Amidst the two-month playoff journey, as team after team (including the Red Wings) was knocked out and millions of fans went from invested to just observers, there were two things that united them: booing Gary Bettman, and taking to Twitter to complain about the officiating.
This isn’t a new pastime in any sport. When Moses led the Hebrews out of Egypt, whatever the forebearers of bloggers were called etched their complaints into stone tablets: these things called whistles would be invented, and when the games grew in magnitude the amount of whistles would fall. It would make for lumpy and inconsistent game play and the blowers of thy whistles, which would be called officials or referees in their new new language, would bring shame upon themselves and their profession.
That’s all true. Google it.
The one thing that changed, though, was the medium. Every bad call led to surge of complaints and mostly terrible jokes, all of which I absorbed one-by-one as I read my Twitter timeline.
I already had a database of regular season penalty statistics at my disposal. It wasn’t hard to extend that into the playoffs to figure out if there was empirical evidence behind the accusations.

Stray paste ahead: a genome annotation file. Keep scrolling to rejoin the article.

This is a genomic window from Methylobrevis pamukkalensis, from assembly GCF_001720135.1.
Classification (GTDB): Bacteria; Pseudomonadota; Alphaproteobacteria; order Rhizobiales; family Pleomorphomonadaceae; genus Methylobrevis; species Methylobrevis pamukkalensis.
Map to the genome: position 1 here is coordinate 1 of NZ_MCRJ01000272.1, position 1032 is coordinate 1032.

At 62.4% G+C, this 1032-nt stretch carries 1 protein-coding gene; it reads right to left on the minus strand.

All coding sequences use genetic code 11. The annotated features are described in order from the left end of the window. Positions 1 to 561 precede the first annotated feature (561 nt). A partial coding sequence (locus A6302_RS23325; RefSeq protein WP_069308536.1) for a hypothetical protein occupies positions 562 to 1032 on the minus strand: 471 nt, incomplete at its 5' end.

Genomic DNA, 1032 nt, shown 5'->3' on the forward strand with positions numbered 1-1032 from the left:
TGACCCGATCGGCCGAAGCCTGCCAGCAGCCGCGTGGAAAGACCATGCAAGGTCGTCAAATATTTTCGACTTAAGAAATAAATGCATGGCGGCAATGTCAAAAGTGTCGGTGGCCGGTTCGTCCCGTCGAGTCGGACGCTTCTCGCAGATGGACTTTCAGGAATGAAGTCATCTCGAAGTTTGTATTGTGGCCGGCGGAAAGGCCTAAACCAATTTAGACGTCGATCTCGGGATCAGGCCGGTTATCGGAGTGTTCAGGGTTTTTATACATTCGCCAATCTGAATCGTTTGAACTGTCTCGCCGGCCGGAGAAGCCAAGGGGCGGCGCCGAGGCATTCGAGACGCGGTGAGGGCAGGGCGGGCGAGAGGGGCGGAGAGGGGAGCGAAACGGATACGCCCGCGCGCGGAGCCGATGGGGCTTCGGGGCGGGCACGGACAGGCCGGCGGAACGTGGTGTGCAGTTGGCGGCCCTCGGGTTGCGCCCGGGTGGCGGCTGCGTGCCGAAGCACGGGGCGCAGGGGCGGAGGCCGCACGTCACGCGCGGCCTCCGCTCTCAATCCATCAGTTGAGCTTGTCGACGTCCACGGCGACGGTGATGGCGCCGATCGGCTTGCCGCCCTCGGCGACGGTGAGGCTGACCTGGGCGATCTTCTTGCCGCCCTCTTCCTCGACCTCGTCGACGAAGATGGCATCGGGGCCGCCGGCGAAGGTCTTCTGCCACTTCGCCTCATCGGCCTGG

One game really screwed everything up. Montreal and Ottawa combined for 236 penalty minutes in a first-round playoff game, over a hundred more than the highest-penalized regular season game. It adjusted the playoff average by almost three minutes. As a compromise I removed every game that had over 100 penalty minutes in it. There was one playoff game and one regular season game that eclipsed the mark: the aforementioned Montreal and Ottawa game, and a game between the Canadiens and Maple Leafs that netted 116 penalty minutes.
With those thrown out, here are the average penalty minutes for all regular season and playoff games.
The home numbers are negligible, a mere five percent difference. The away number of penalty minutes (a 17.2 percent difference) and the total (a 10.8 percent difference) are worth a discussion, although the total numbers are just on the edge of being significant.
We’re looking at an extra penalty per game that wasn’t being called in these playoffs. Why it’s the away team that takes less penalties in a rowdier environment, where intuition tells you that a revved up crowd may cause referees to call more penalties on the away team, may have to do with more with the refs.
The perception is that its harder to score goals on in the playoffs. And, the perception is that it’s harder to score on the road, thus it’s especially hard for teams to score on the road in the playoffs. With this in a team’s mind, it knows not giving up goals on the road is at even more of a premium, and it knows a giving up a power play gives the opposing team it’s best chance to score, so they’re more careful in avoiding penalities, more so than the home team.
But if that is the case, or it’s some other variable relating to the teams rather than the referees, each ref’s penalty minutes called per game should go down by the same amount.